Naomi’s story

I’ve been big all my life and when I was 19 I got pressured by my family to get a lapband (a laparoscopic gastric band), which I eventually had removed at age 30 because it never helped with weight loss and made my life miserable.

Recently my family started pressuring me again to get gastric bypass surgery as I have two sisters who have both lost a lot of weight following theirs. I booked the surgery and cancelled it twice in 3 years, something in my heart was telling me not to do it.

I finally caved and give in to the pressure and made the appointment.
Here in Australia most bariatric surgeries are performed by private doctors as the requirements and waitlist for the public system makes it almost impossible.

Photo by Piron Guillaume

The surgeon I choose told me I was a an extremely big person (153kg or 337lb) and that if I didn’t get this surgery I was going to die. He even asked me what I did for work and when I said insurance, he said “oh you know you can’t get life insurance with your weight”. I felt like he was trying to scare me in to getting the surgery done, and unfortunately it worked because I booked it in soon after.

Looking back, it is very clear to me now that his only motivation was money. My private health insurance paid him thousands of dollars and I paid him an extra seven thousand out of my own pocket on top.

On the day of surgery, I was told that it would take about two hours and I should be going home in two days. My surgery actually took 6 hours, and I found out later that the surgeon removed my omentum which I had never consented to. After a few days in the hospital, it was clear he had messed up and that my stomach had a hole in it (a perforation).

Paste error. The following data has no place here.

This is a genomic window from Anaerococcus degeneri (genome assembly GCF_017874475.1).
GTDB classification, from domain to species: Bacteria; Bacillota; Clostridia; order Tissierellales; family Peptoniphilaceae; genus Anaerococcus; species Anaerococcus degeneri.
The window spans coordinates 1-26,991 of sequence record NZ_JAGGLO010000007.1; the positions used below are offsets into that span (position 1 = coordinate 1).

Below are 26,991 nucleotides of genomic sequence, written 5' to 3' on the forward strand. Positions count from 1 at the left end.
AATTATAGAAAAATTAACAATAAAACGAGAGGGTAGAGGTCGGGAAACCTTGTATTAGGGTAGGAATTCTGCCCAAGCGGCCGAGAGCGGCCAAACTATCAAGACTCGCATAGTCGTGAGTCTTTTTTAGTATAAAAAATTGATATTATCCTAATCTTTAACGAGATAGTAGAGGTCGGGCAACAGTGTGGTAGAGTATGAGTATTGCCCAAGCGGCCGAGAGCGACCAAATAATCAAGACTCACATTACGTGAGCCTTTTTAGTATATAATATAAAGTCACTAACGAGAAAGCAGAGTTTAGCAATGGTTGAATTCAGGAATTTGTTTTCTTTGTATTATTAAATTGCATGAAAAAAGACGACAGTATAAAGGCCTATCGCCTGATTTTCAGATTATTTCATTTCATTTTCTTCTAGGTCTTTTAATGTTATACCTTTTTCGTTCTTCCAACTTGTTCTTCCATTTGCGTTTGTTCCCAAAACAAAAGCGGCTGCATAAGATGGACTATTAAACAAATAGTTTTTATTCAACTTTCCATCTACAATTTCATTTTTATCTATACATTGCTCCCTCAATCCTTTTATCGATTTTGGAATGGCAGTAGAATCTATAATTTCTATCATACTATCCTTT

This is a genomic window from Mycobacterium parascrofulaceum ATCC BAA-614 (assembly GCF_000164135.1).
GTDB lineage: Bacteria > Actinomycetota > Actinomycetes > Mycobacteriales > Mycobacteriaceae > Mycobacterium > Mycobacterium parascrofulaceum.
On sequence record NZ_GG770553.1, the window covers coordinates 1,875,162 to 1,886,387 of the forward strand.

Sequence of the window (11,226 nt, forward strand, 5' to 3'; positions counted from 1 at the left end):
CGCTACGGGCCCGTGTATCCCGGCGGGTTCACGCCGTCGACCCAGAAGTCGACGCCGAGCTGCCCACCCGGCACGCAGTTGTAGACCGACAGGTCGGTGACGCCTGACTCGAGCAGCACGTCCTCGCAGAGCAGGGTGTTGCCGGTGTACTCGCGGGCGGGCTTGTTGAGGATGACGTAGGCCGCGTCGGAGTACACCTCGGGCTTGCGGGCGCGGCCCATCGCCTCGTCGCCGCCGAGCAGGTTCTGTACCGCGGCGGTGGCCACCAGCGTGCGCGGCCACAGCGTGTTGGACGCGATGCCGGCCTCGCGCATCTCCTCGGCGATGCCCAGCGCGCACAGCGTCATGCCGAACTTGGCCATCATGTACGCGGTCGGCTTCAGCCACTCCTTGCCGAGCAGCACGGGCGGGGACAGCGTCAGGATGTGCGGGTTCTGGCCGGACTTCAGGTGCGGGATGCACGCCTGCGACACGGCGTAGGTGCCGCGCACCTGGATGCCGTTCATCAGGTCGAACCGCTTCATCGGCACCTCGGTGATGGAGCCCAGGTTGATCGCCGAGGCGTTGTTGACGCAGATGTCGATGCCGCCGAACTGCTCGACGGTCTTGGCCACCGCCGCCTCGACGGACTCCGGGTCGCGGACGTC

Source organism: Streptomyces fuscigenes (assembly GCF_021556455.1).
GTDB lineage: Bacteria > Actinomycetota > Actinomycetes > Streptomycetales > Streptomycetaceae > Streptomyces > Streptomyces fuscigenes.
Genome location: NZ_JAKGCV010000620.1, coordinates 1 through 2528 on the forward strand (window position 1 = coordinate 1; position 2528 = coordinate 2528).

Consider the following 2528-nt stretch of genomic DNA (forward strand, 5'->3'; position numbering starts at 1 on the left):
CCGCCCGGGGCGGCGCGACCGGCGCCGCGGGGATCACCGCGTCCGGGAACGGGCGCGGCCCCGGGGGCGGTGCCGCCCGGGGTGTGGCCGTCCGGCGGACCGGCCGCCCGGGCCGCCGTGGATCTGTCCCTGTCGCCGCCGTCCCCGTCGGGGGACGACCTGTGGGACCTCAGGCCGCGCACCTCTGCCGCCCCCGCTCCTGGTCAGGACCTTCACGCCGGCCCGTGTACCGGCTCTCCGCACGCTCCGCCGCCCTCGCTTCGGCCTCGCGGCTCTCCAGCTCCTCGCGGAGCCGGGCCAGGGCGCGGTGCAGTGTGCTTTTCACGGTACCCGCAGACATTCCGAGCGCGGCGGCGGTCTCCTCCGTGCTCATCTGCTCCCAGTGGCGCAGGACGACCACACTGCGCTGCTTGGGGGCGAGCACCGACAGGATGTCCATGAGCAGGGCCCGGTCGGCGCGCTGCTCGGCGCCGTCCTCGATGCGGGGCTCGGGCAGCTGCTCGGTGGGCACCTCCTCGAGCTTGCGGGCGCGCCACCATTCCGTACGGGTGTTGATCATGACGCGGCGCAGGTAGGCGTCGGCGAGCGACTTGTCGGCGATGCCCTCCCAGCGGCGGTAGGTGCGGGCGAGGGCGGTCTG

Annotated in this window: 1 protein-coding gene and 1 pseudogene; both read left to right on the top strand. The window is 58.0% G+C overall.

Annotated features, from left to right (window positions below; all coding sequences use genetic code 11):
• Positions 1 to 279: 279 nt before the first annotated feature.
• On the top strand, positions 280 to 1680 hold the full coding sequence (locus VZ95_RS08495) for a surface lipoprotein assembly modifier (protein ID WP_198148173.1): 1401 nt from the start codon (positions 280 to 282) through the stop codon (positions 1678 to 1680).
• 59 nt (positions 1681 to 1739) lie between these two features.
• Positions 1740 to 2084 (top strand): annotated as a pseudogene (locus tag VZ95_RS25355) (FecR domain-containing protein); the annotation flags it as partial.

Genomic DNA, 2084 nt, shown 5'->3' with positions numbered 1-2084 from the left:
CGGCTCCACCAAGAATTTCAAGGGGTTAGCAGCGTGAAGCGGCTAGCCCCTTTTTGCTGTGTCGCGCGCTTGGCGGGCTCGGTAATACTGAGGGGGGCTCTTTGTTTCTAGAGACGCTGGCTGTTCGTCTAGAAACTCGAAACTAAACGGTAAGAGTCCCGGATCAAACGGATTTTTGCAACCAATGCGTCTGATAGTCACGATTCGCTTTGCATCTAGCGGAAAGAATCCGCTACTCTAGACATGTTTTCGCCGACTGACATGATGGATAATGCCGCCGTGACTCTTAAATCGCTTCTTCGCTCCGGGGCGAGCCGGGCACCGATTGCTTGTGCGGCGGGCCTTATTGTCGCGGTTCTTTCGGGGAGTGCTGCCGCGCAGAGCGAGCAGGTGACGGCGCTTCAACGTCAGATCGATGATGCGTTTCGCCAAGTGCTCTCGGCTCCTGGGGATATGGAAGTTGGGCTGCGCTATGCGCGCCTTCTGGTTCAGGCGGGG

I honestly didn’t realise how dangerous this type of surgery was, as he made it seems like it was something that could be fixed in a jiffy. It wasn’t until he transferred me to a public hospital under false pretenses that I was told that I could die from these complications.


I spent two months in the hospital on very high doses of antibiotics and a nasal gastric tube. I had surgery in September and I wasn’t able to eat or drink till December. I am still experiencing side effects everyday and I’m covered in scars from all the procedures I had done while in the hospital.

I never heard from the surgeon that operated on me again.

I want people to understand that these doctors tell you everything you want to hear in order to make a buck they don’t care about your health at all. I personally wouldn’t recommend bariatric surgery to anyone as the risks aren’t worth it. I was in a ward where people died or had to get their whole stomach removed due to complications.

We only hear the positives about weight loss surgery, but trust me a lot can and does go wrong.

Naomi, Australia

Naomi’s story is becoming increasingly more common. Bariatric surgery is being recommended to patients more and more as a safe and effective form of “weight loss treatment”. All surgery comes with a number of risks that the surgeon is obliged to discuss with you prior to gaining consent. These will include haemorrhage (bleeding), perforation and death.

If you are considering weight loss surgery, please ensure that you have been fully counselled about the risks and benefits before signing up to anything and remember that there are several safer alternative methods to help improve your health.